Data considerations for Cross Correlation

To ensure that your results are valid, consider the following guidelines when you collect data, perform the analysis, and interpret your results.

Record data in chronological order
Time series data are collected at regular intervals and are recorded in time order. You should record the data in the worksheet in the same order that you collect it. If the data are not in chronological order, you cannot assess time-related patterns in the data. However, you can still use Scatterplot to investigate the relationship between a pair of continuous variables.
Collect enough data to assess trends or patterns
Collect enough data so that you can fully assess trends or patterns in the data. For example, you need enough data to be sure that any pattern you observe is a long-term pattern and not just a short-term anomaly.
Collect data at appropriate time intervals
You should have a time interval that lets the effects of one series to translate into effects on the other series. If the time interval between data points is too long, you might not see the effects. If the time interval is too short, the effects could be written off as white noise.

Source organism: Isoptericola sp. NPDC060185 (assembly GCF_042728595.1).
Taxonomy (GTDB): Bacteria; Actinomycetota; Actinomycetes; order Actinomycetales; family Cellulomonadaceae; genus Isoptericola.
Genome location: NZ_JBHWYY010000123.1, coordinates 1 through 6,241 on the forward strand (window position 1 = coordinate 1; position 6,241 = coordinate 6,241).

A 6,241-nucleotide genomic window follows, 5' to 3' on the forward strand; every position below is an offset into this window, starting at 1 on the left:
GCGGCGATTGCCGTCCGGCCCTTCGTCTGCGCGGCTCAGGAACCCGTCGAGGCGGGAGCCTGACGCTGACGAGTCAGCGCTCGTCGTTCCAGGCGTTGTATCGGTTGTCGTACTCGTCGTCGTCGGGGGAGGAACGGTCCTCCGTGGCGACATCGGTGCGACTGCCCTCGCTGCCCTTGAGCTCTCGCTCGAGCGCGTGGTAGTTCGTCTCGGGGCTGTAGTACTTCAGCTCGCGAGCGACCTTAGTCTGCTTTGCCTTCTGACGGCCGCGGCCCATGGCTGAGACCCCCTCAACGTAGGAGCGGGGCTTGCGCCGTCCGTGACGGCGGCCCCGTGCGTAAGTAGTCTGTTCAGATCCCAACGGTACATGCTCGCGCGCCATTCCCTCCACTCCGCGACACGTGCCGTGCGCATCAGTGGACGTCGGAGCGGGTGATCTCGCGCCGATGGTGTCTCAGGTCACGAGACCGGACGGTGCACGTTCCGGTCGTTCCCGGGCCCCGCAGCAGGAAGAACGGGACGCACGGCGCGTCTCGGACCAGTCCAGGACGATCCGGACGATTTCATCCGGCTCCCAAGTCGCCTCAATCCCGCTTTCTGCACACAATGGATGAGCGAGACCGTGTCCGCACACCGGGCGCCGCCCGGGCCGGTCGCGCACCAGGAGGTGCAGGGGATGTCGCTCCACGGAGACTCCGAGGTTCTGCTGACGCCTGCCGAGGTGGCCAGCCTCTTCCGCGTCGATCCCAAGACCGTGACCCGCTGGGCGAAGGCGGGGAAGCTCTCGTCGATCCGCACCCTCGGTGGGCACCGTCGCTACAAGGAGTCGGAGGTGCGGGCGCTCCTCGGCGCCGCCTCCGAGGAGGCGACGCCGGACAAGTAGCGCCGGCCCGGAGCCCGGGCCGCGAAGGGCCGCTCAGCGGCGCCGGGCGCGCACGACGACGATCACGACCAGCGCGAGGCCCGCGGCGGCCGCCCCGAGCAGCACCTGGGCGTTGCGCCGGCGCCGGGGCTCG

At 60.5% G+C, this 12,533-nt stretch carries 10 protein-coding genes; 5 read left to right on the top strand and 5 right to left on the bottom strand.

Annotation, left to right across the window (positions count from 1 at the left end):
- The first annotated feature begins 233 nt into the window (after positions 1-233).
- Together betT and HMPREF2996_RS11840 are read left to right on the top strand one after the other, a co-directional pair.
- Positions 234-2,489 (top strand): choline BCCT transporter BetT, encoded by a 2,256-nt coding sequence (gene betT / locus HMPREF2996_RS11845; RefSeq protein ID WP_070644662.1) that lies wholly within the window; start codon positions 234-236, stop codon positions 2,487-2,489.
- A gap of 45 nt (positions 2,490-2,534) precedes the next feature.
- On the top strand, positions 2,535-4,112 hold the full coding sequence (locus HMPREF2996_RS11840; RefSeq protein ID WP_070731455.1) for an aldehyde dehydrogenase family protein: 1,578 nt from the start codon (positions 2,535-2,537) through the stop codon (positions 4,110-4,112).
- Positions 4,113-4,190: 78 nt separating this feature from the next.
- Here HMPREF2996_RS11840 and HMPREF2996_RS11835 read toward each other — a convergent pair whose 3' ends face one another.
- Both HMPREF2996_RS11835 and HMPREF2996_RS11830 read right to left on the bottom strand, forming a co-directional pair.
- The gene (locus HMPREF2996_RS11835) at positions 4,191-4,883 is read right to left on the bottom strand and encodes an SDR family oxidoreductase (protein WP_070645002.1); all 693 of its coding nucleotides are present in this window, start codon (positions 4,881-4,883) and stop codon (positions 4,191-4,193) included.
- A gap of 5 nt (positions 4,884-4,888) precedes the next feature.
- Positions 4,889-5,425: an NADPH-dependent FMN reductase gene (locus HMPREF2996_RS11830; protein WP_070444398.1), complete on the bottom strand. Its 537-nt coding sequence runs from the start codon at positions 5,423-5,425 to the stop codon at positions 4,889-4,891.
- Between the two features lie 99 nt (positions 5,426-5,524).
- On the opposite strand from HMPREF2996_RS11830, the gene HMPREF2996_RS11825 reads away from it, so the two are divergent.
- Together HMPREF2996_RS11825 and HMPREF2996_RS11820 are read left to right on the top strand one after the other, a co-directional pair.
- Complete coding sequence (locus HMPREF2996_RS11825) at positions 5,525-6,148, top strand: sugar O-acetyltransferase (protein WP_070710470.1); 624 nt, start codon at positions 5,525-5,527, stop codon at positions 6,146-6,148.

There should be no autocorrelation
To look for evidence of autocorrelation in the two series, examine the cross-correlation function for a large correlation, with the correlations on both sides slowly decreasing to 0. The autocorrelation usually causes difficulty in identifying meaningful relationships between the two time series. If you see evidence of autocorrelation, you should pre-whiten the data. For more information, go to Pre-whitening data for the cross-correlation function.
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